U.N. Weapons Inspectors Allowed Private Talk with Iraqi ScientistBy John Daniszewski
LOS ANGELES TIMES -- BAGHDAD, Iraq
U.N. weapons inspectors interviewed an Iraqi biological warfare specialist in private Thursday night, the first time the country had allowed a scientist to meet alone with those searching for weapons of mass destruction.
The interview was announced by Gen. Amir Saadi, an adviser to President Saddam Hussein for the weapons inspection program. Earlier, Iraq announced that several of its scientists were willing to be interviewed in private -- a step demanded by the United States and Britain as an indicator that Iraq is willing to make full disclosure of its weapons.
There was no information on what was discussed in the session with the scientist identified only as Sinan.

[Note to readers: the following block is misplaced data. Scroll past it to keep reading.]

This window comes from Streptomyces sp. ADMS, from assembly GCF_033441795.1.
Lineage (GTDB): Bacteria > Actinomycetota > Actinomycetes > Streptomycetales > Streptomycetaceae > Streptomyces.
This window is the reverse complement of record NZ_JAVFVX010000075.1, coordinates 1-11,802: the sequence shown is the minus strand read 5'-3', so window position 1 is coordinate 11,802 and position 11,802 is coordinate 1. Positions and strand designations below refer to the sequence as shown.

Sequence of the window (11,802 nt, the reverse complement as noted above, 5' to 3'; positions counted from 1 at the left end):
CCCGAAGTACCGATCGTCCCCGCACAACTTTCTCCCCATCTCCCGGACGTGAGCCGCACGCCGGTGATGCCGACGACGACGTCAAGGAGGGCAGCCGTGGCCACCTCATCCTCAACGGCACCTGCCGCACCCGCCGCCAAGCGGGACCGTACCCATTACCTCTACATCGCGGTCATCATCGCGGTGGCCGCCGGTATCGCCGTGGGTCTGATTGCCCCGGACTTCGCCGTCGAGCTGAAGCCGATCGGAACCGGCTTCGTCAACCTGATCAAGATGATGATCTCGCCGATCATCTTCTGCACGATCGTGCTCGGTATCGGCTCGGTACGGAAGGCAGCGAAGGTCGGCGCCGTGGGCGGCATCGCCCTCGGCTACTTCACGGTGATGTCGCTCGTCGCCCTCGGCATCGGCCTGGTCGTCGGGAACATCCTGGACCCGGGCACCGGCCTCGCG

A government official meanwhile repudiated charges that Iraq is cooperating with a suspected terrorist leader who was cited in a Wednesday speech by U.S. Secretary of State Colin Powell before the Security Council. To the contrary, the official said, Iraq has been trying since last November to locate and arrest the man linked to al-Qaida, as well as several of his associates, at the behest of Jordan.
Until now, Iraq had maintained that it was willing to make its scientists available to the U.N. team, but that the scientists themselves refused to be interrogated without a representative of the Iraqi government present, for fear their testimony could be misrepresented or misused.
U.S. officials, however, have been adamant that scientists be interviewed away from their government “minders,” saying that the scientists could face execution if they are found to have given away secrets to the inspection teams.
Some U.S. officials have called for the scientists to be flown out of Iraq with their families in order to be free of fear of reprisals from the Iraqi authorities.
Allowing private interviews with scientists was one of two key demands from chief U.N. weapons inspector Hans Blix in a letter to Iraq.